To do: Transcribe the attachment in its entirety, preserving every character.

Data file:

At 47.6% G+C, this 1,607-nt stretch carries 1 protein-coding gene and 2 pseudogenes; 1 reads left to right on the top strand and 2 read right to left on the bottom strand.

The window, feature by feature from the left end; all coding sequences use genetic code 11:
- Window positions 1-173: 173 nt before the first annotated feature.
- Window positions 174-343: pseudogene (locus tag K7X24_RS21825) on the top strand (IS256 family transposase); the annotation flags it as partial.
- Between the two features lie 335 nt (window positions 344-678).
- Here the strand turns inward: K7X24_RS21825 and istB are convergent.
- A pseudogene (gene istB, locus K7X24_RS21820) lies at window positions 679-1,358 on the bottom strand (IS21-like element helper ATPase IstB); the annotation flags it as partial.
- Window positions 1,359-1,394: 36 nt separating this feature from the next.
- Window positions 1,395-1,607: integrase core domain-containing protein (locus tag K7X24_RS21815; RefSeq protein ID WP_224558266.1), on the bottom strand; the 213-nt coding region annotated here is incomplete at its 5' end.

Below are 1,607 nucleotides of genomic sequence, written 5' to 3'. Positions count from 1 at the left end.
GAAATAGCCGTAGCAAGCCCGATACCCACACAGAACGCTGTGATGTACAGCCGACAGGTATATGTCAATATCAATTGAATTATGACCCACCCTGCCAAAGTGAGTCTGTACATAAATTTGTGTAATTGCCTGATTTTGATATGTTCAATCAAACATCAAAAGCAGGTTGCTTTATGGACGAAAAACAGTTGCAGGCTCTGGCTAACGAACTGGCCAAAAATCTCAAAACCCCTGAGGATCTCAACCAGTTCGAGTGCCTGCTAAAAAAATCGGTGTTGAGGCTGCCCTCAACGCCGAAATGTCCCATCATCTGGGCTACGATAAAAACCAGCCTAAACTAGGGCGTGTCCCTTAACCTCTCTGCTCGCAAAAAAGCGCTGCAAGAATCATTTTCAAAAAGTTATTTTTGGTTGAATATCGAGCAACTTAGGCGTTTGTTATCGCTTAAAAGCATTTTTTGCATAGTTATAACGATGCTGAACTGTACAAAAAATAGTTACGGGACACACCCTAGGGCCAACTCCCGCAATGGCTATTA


At 47.6% G+C, this 1,607-nt stretch carries 1 protein-coding gene and 2 pseudogenes; 1 reads left to right on the top strand and 2 read right to left on the bottom strand.

The window, feature by feature from the left end; all coding sequences use genetic code 11:
- Window positions 1-173: 173 nt before the first annotated feature.
- Window positions 174-343: pseudogene (locus tag K7X24_RS21825) on the top strand (IS256 family transposase); the annotation flags it as partial.
- Between the two features lie 335 nt (window positions 344-678).
- Here the strand turns inward: K7X24_RS21825 and istB are convergent.
- A pseudogene (gene istB, locus K7X24_RS21820) lies at window positions 679-1,358 on the bottom strand (IS21-like element helper ATPase IstB); the annotation flags it as partial.
- Window positions 1,359-1,394: 36 nt separating this feature from the next.
- Window positions 1,395-1,607: integrase core domain-containing protein (locus tag K7X24_RS21815; RefSeq protein ID WP_224558266.1), on the bottom strand; the 213-nt coding region annotated here is incomplete at its 5' end.

Below are 1,607 nucleotides of genomic sequence, written 5' to 3'. Positions count from 1 at the left end.
GAAATAGCCGTAGCAAGCCCGATACCCACACAGAACGCTGTGATGTACAGCCGACAGGTATATGTCAATATCAATTGAATTATGACCCACCCTGCCAAAGTGAGTCTGTACATAAATTTGTGTAATTGCCTGATTTTGATATGTTCAATCAAACATCAAAAGCAGGTTGCTTTATGGACGAAAAACAGTTGCAGGCTCTGGCTAACGAACTGGCCAAAAATCTCAAAACCCCTGAGGATCTCAACCAGTTCGAGTGCCTGCTAAAAAAATCGGTGTTGAGGCTGCCCTCAACGCCGAAATGTCCCATCATCTGGGCTACGATAAAAACCAGCCTAAACTAGGGCGTGTCCCTTAACCTCTCTGCTCGCAAAAAAGCGCTGCAAGAATCATTTTCAAAAAGTTATTTTTGGTTGAATATCGAGCAACTTAGGCGTTTGTTATCGCTTAAAAGCATTTTTTGCATAGTTATAACGATGCTGAACTGTACAAAAAATAGTTACGGGACACACCCTAGGGCCAACTCCCGCAATGGCTATTA